Combatting Intergenerational Poverty
HB 240, Employability to Careers Program, recently passed the House of Representatives and was sent to the Senate for consideration. It seeks to help combat the growing problem of intergenerational poverty in our state and does it in a way that obligates state dollars only if successful.
The program uses a model known as “pay for success.” This model allows an outside foundation or philanthropic organization to provide the capital to a social service provider that will be responsible for the program’s design and administration. The state reimburses the funding organization only when an independent evaluator verifies that very rigorous and specific predetermined metrics have been met. The program also includes an evaluation to determine how much of the benefit to the state can be attributed to the intervention rather than to other factors, like the self-motivation of participants.
The Employability to Careers Program, outlined in HB 240, targets those who don’t have a high school diploma or GED, are unemployed or under-employed and eligible for public assistance. The end goal is to move them toward self-sustainability by providing opportunities to get a high school diploma, develop critical employability skills and start on a career path.
The service provider will work with those individuals who qualify, assisting not only in the completion of their high school diploma and development of job skills, but also in the development of employability skills, including life skills, communication, time management, problem solving and professionalism.
Based on a model developed by Dr. Young, a Legislative Fiscal Analyst, cost reductions to the state are projected to be $32.7 million over the first 15 years and revenue increases during that same period are estimated at $9.9 million. If the metrics are not met, the state does not pay and the money goes back to the state.
This year the Utah Legislature is working on a number of bills that would allow us to better care for our public lands and permit greater recreational access on lands controlled by the federal government. These include:
- HB 63, Hole in the Rock State Park, which creates a state park in the Hole in the Rock area.
- HB 95, Little Sahara State Park Designation, which creates a state park in the Little Sahara Recreation Area.
- HB 317, Antelope Island State Park Funding Amendments, which creates the Antelope Island State Park Improvement restricted account and sets up a way to fund it.
- HB 385, State Monuments Act, which establishes a process for the state to designate its own state monuments and creates rules for the management of them.
- HB 407, Utah Public Land Management Act Amendments, which declares that the state should retain lands in state ownership “for the enjoyment and betterment of the public and state” and requires super-majority support of two-thirds of the Legislature for public land sales.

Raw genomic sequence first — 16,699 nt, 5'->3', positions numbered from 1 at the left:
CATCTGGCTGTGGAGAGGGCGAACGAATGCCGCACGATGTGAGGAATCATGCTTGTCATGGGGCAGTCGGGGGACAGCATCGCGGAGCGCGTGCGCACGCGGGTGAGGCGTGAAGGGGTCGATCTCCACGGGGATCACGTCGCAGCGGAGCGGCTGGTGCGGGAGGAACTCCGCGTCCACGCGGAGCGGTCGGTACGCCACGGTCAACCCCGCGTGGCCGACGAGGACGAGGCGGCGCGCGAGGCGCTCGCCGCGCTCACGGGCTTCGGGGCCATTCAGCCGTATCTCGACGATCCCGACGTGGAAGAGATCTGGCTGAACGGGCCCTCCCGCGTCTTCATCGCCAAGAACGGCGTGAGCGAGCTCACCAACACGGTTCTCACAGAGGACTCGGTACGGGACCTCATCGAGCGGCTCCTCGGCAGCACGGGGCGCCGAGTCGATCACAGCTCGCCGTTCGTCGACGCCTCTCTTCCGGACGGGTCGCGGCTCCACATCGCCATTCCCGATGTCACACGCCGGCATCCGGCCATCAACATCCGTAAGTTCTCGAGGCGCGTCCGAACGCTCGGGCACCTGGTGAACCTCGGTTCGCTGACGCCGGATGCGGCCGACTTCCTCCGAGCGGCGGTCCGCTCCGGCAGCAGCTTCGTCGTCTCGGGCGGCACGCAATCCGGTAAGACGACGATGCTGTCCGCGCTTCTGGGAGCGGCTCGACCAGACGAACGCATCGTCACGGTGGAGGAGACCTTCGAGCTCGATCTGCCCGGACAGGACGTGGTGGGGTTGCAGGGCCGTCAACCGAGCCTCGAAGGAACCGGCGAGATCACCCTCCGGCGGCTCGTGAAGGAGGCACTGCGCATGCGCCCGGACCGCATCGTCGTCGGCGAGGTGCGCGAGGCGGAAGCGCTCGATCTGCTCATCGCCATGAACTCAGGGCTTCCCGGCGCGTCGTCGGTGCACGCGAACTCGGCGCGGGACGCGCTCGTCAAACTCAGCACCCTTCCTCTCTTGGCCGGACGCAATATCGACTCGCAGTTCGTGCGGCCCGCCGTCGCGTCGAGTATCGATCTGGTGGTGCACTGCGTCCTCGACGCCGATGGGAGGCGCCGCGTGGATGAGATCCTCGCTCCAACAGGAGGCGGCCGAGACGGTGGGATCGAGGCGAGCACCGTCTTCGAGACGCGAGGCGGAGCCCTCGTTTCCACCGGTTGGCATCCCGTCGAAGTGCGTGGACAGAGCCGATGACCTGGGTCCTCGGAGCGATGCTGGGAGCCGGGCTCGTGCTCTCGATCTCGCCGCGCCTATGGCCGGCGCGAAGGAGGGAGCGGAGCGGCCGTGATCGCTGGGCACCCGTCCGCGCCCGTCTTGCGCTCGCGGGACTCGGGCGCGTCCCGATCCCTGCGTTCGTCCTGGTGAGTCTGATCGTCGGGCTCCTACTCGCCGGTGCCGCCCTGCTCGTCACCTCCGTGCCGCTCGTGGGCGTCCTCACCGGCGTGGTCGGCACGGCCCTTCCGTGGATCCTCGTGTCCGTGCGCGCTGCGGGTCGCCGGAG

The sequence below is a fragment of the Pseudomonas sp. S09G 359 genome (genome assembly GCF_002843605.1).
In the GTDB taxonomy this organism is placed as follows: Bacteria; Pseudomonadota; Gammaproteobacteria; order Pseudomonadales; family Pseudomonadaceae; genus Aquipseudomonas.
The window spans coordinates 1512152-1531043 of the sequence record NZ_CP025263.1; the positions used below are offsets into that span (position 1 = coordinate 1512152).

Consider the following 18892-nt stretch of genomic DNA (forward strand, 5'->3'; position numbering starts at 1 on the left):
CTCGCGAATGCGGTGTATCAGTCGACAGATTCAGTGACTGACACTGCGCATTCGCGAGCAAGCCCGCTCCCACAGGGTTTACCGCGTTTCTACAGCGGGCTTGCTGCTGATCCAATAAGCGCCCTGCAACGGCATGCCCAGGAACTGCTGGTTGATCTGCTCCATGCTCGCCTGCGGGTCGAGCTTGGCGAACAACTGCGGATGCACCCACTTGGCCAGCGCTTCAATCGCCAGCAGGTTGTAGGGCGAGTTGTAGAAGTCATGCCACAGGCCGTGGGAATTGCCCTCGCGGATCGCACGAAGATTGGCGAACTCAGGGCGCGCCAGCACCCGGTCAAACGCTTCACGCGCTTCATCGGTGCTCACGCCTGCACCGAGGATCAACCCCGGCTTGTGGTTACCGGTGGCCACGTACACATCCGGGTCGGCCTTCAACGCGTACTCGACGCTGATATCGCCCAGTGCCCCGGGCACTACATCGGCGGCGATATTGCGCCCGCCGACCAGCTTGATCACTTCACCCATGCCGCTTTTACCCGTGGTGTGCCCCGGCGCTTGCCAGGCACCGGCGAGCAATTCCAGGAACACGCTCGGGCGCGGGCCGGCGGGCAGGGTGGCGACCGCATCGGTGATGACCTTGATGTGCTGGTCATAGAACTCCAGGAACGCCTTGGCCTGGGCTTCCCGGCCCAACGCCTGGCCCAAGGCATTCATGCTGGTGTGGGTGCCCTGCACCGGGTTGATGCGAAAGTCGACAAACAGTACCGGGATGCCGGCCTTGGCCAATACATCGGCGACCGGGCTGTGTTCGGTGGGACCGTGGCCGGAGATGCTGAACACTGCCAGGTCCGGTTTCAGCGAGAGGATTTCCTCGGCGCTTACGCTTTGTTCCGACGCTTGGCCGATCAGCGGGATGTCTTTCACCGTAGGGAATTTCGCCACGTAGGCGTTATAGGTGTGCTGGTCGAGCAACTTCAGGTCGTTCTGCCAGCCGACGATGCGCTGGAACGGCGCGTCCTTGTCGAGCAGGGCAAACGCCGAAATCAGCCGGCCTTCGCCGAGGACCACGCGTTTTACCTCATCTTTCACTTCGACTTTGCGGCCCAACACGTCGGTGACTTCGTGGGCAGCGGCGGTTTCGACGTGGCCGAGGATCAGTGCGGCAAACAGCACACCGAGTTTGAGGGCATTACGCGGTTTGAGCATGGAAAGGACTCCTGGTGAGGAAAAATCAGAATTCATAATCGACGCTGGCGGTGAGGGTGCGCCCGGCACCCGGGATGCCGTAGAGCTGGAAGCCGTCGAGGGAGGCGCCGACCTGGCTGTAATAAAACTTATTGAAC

- HCR 1, Concurrent Resolution to Secure the Perpetual Health and Vitality of Utah’s Public Lands and its Status as a Premier Public Lands State, in order to reiterate that Utah is a premier public lands state and is committed to remaining a public lands state. It asserts that local control of Utah’s public lands would result in greater opportunities for outdoor recreation, as well as economic opportunities for rural Utah.
- HCR 11, Concurrent Resolution Urging the President to Rescind the Bears Ears National Monument Designation, so as to not place greater restrictions on use of the land and make it nearly impossible for recreationalists to use much of it as they do now.
- HCR 12, Concurrent Resolution Urging Federal Legislation to Reduce or Modify the Boundaries of the Grand Staircase-Escalante National Monument, in order to allow greater use on and around those lands for locals and recreationalists.
- HCR 23, Concurrent Resolution Promoting Continued Access and Recreation on Lands Managed by the Bureau of Land Management, which supports expanding state and local control over access and recreation on BLM lands in order to ensure no loss of access.
- HCR 24, Concurrent Resolution on Native American Recreation and Public Purposes Grant, encourages the state of Utah to seek acquisition of the Bears Ears National Monument and supports a governance and management plan that includes southwestern Native American tribes.
Rep. Mike Kennedy, Rep. Steve Handy, Sen. Brian Shiozawa and Lt. Gov. Spencer Cox hosted a blood drive with the American Red Cross. Blood donations are vital to a healthy and reliable blood supply, and legislators and interns enjoyed participating and giving back. There was also a little competition to see which legislative body could donate the most blood. We’re proud to announce the House won the competition! See more pictures here.
The Salt Lake Comic Con Co-Founders Visit
Dan Farr and Bryan Brandenburg, co-founders of Salt Lake Comic Con, visited this week during morning floor time. They expressed their desire to see the show grow here and contribute to Utah’s flourishing economy. Of the many comic conventions around the country, Salt Lake’s event is ranked number three, with more than 100,000 attendees. Read more about the Salt Lake Comic Con co-founders’ plan to become one of the most successful conventions in the world here.
The Utah House of Representatives recognized and honored Mario R. Capecchi, Ph.D. University of Utah School of Medicine, for his extraordinary work in the field of molecular genetics at the University of Utah for the last 44 years. Dr. Capecchi developed revolutionary gene-targeting technology using mice that have contributed to our understanding of, and treatments for, hundreds of diseases. His work earned him the 2007 Nobel Prize in Physiology and Medicine.